Auroras | Fun Facts All About The Magical Polar Lights!
Known by various names such as the polar lights, aurora, northern lights (aurora borealis) or southern lights (aurora australis), the aurora are the beautiful and ghostly natural lights seen in the night's sky around the North and South Polar Regions. Aurora are formed by charged particles from the solar wind interacting with Earth’s magnetosphere and air molecules in the upper atmosphere to generate spectacular lights of varying colour and complexity.
What Are The Polar Lights / Aurora?
The polar lights are the famous, and spectacular, natural light display in the Earth's night sky which are most commonly seen in regions near the magnetic poles (around the Arctic and Antarctic).
The lights occur high above the ground, predominately between 90 and 150 km, but can extend higher to 1000 km on occasions. Green auroras are the most common with faint red, blue and purple emissions showing up along the aurora ‘curtains’ during bright displays.
How Are The Auroras Formed?
The solar winds (the flow of electrons and ions which continuously stream away from the Sun in all directions), interact with the Earth's magnetosphere with some solar wind particles being directed down towards the upper atmosphere (despite the majority of the particles being deflected around Earth). These charged particles then excite various atoms and molecules in the upper atmosphere.
The spectacular auroras we observe result from the emission of small particles called ‘photons’ (which we see as light), by molecules like oxygen and nitrogen in the Earth's upper atmosphere which have been excited by small high energy particles coming from the solar wind!
Therefore when the Sun is more active (say over its eleven year sunspot cycle) or if a coronal mass ejection of particles occurs (towards the direction of Earth) then the auroras will be more frequent, brighter, may change colour and will expand to lower latitudes as it’s all related to the intensity of the solar wind charged particle flow into Earth’s atmosphere!
Where And When Do They Occur?!
Most auroras are observed in a relatively thin circular region between 300 km & 700 km (3° to 6°) wide in high polar latitudes around the geomagnetic poles (in the northern and southern hemisphere). The band is wider on the night side away from the Sun.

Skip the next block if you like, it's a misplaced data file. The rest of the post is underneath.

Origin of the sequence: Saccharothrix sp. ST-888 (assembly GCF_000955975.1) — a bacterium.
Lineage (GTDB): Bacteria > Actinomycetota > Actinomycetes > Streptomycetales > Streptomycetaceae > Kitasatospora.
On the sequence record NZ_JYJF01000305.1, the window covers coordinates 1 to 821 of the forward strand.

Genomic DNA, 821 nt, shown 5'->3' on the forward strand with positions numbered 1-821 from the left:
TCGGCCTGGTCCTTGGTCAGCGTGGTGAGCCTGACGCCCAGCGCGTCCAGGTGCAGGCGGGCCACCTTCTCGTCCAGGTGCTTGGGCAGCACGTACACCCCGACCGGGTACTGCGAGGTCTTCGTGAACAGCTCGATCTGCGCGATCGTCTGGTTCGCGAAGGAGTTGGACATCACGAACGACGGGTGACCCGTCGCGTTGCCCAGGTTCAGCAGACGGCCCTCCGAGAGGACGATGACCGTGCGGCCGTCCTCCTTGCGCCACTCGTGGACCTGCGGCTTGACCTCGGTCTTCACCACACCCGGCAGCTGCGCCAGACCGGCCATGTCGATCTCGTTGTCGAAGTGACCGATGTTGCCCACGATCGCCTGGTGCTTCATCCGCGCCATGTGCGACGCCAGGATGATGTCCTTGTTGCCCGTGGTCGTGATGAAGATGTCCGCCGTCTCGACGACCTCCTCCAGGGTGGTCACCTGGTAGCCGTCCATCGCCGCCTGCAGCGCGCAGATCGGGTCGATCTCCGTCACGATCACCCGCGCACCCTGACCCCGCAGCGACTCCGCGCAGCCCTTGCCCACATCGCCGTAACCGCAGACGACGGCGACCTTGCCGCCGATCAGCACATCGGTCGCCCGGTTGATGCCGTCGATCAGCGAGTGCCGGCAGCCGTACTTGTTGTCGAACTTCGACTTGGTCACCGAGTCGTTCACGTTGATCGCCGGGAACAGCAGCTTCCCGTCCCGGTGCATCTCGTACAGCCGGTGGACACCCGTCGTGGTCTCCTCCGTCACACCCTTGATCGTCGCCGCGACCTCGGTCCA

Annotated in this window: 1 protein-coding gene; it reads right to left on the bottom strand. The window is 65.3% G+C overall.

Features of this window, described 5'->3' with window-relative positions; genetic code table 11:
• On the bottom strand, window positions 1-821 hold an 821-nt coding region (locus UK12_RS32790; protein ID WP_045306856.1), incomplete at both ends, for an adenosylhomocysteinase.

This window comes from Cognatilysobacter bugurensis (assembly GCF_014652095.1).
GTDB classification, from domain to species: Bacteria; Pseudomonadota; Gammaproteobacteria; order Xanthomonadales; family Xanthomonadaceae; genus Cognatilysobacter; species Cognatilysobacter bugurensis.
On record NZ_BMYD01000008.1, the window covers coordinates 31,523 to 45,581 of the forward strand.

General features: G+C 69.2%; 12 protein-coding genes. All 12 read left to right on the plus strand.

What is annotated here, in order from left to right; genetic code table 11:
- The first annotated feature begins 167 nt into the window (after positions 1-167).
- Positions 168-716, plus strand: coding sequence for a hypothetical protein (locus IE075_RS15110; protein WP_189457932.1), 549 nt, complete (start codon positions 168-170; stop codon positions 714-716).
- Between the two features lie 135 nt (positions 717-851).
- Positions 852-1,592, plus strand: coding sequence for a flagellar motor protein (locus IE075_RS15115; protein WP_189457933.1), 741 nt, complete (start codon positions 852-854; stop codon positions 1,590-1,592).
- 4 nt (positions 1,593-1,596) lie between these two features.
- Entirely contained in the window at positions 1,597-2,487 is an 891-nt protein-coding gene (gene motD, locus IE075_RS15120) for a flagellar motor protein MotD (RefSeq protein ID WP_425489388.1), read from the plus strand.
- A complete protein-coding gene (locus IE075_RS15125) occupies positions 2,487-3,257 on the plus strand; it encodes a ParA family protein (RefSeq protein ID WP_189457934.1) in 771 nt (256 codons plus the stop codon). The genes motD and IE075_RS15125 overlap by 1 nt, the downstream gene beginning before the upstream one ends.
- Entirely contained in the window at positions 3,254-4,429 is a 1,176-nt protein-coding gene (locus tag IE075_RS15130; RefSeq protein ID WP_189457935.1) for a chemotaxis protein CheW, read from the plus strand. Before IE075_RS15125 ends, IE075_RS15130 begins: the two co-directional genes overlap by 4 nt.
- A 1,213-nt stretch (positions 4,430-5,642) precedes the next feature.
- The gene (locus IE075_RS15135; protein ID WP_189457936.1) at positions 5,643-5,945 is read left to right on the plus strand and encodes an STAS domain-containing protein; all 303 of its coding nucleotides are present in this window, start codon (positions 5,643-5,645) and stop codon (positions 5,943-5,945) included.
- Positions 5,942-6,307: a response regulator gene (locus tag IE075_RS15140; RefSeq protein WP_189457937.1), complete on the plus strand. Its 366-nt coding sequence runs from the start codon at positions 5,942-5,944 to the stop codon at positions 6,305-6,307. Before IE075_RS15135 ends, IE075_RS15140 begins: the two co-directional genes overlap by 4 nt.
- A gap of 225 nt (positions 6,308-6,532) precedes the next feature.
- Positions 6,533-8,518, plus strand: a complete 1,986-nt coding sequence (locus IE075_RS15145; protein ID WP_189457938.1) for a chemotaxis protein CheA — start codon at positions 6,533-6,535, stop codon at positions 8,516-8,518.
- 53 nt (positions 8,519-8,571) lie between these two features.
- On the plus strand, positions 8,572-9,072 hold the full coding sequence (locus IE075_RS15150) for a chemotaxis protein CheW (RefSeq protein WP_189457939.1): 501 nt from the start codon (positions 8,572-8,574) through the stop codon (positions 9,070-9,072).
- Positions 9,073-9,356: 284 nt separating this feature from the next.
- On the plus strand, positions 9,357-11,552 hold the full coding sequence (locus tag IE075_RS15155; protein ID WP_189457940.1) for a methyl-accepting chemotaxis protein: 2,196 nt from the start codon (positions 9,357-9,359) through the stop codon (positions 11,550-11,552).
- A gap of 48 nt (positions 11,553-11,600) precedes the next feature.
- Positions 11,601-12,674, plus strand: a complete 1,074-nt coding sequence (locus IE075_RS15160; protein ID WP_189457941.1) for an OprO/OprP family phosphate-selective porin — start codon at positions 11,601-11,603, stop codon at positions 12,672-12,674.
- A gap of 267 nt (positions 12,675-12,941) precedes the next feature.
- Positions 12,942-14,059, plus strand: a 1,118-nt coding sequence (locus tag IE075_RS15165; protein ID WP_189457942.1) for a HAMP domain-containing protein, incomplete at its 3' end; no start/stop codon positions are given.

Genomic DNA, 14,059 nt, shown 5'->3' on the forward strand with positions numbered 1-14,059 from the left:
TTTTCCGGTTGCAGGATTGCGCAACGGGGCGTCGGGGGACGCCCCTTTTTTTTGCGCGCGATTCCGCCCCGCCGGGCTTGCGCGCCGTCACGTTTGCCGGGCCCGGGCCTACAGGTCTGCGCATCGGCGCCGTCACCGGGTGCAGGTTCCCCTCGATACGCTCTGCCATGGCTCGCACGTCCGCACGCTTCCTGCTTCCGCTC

The aurora is technically visible all day long, but due to their faint appearance are most clearly seen on a moonless winter night.
You can check the current extent of the aurora and the aurora forecast by visiting the NOAA site which monitors the space weather and aurora activity continuously! The Aurora Services site is particularly good for observers in Europe who are after information and aurora forecasts!
Where And When Is The Best Place To See An Aurora?
The aurora in the northern hemisphere is easier to see because most of the southern hemisphere is covered by ocean so it is hard to get to!
In the northern hemisphere some of the best places to visit to view the aurora are Alaska, Northern Canada, Finland, Estonia, but my favourite is the dark clear skies of Abisko in Sweden!
Five Fun Facts About The Polar Lights!
- The polar lights which occur around the North Pole are called the aurora borealis (Northern Lights), while in the polar lights which occur around the South Pole are called the aurora australis (Southern Lights)!
- The auroras are visible (and really spectacular) when viewed from space! Astronauts on board the International Space Station (ISS) regularly fly over them and view the aurora from above! How crazy is that?!
- Similar polar lights have been observed on other planets and moons such as Saturn, Jupiter and Ganymede!
- In 2015 the first ever aurora beyond our Solar System was discovered over a brown dwarf star and is believed to be a million times brighter than the Northern Lights (aurora borealis)!
- The most spectacularly bright auroras in recorded history are believed to have occurred around the 2nd of September 1859. These were likely the result of a series of large outbursts by the Sun. The aurora’s light was so bright that people could read a newspaper outside in the middle of the night as far south as Boston! How cool would that be to witness & experience that!